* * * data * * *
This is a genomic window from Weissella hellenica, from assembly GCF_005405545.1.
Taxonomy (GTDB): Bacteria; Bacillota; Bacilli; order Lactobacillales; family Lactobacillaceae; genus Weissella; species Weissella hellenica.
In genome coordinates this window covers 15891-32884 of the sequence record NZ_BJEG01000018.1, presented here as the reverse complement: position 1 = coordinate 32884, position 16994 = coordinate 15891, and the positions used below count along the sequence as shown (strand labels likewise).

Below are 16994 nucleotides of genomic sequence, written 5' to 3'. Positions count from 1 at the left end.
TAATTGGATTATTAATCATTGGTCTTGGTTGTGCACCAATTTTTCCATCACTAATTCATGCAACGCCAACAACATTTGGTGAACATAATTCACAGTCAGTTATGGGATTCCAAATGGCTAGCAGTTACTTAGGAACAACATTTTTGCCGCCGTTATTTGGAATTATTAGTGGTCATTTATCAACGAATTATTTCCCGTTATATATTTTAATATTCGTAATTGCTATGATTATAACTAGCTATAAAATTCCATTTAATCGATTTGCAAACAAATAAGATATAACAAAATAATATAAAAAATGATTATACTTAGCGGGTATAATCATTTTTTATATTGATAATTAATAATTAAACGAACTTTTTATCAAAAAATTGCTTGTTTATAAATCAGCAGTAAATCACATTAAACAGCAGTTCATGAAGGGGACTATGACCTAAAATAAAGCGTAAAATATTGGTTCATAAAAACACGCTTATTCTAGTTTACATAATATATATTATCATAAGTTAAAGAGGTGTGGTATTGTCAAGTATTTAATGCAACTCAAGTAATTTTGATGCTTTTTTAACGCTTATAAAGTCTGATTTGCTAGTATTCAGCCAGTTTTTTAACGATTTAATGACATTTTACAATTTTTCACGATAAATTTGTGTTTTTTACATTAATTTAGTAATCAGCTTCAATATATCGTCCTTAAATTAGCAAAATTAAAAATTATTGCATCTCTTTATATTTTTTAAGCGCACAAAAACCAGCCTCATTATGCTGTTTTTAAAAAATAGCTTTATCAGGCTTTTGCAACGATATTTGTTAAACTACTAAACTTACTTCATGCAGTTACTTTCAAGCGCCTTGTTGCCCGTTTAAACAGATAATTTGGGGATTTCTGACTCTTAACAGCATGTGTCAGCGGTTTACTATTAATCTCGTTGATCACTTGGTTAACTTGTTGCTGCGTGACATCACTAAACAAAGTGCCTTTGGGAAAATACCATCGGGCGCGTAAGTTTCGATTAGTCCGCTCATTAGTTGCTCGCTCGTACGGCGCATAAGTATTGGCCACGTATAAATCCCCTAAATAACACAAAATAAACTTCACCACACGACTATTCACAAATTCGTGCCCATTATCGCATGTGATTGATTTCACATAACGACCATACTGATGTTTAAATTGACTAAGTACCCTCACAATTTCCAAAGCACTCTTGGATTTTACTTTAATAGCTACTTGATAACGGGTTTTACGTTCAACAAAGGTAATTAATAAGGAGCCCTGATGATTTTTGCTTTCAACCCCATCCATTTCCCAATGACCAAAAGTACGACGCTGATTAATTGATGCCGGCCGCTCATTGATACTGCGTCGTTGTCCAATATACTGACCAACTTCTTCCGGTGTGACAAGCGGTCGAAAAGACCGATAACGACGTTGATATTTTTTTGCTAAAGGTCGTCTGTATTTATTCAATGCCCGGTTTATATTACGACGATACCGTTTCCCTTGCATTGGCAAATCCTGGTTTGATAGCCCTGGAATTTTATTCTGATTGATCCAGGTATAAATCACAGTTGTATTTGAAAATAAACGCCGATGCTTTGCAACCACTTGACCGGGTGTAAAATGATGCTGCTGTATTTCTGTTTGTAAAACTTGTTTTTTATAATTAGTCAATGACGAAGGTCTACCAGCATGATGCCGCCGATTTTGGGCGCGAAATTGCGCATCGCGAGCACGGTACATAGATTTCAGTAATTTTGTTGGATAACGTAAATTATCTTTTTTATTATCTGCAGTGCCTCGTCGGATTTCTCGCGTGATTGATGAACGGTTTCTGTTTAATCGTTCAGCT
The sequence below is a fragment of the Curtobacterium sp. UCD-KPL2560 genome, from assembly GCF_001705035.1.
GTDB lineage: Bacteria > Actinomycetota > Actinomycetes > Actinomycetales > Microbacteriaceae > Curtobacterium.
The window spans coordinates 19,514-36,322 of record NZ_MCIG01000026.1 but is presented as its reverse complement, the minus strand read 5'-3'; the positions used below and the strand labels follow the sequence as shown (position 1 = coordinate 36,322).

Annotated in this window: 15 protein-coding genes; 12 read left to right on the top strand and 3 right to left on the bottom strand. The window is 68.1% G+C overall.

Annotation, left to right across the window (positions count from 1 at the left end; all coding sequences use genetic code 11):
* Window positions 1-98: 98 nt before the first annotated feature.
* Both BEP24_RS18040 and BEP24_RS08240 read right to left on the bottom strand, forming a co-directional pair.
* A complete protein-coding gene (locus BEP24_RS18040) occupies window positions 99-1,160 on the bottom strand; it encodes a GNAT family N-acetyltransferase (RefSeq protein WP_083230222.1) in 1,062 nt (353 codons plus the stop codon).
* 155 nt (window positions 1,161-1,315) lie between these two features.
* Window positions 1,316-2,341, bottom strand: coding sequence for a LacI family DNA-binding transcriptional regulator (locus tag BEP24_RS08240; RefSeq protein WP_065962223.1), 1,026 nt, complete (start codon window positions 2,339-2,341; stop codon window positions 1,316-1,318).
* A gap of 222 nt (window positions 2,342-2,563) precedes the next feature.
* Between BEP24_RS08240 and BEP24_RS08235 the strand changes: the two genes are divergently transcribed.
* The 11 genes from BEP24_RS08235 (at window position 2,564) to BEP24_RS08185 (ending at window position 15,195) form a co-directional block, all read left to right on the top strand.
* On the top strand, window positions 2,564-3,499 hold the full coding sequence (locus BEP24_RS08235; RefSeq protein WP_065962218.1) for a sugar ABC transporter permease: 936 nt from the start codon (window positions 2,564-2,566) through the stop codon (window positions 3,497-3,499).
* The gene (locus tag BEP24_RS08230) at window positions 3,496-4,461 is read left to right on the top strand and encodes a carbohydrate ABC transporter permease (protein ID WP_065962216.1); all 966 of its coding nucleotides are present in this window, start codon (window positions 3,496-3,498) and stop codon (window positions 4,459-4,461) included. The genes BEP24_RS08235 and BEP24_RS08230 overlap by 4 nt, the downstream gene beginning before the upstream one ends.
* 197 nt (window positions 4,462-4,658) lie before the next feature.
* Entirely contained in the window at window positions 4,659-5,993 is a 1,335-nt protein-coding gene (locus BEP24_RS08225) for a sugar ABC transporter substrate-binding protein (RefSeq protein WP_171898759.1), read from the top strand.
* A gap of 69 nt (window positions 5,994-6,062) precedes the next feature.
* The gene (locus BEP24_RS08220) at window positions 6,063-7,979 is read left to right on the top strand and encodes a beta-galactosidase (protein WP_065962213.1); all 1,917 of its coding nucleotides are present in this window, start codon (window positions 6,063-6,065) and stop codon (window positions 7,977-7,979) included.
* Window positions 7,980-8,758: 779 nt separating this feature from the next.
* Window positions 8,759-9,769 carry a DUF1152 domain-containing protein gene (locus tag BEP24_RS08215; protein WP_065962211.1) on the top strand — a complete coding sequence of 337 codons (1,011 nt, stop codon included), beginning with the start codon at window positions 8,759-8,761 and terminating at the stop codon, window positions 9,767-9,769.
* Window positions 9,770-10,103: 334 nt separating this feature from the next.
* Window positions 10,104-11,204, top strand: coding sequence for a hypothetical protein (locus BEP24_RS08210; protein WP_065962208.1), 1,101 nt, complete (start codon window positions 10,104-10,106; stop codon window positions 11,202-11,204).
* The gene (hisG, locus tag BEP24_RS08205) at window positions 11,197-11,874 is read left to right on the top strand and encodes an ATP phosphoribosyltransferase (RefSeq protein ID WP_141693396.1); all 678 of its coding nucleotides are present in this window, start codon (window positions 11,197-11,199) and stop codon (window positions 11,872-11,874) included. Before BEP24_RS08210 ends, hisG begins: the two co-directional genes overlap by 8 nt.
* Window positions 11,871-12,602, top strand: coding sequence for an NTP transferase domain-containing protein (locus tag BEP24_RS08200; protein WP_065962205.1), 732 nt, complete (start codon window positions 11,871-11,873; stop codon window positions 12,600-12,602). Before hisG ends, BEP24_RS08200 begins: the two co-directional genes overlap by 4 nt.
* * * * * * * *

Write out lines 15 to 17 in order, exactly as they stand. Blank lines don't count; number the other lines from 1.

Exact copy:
* Window positions 1,316-2,341, bottom strand: coding sequence for a LacI family DNA-binding transcriptional regulator (locus tag BEP24_RS08240; RefSeq protein WP_065962223.1), 1,026 nt, complete (start codon window positions 2,339-2,341; stop codon window positions 1,316-1,318).
* A gap of 222 nt (window positions 2,342-2,563) precedes the next feature.
* Between BEP24_RS08240 and BEP24_RS08235 the strand changes: the two genes are divergently transcribed.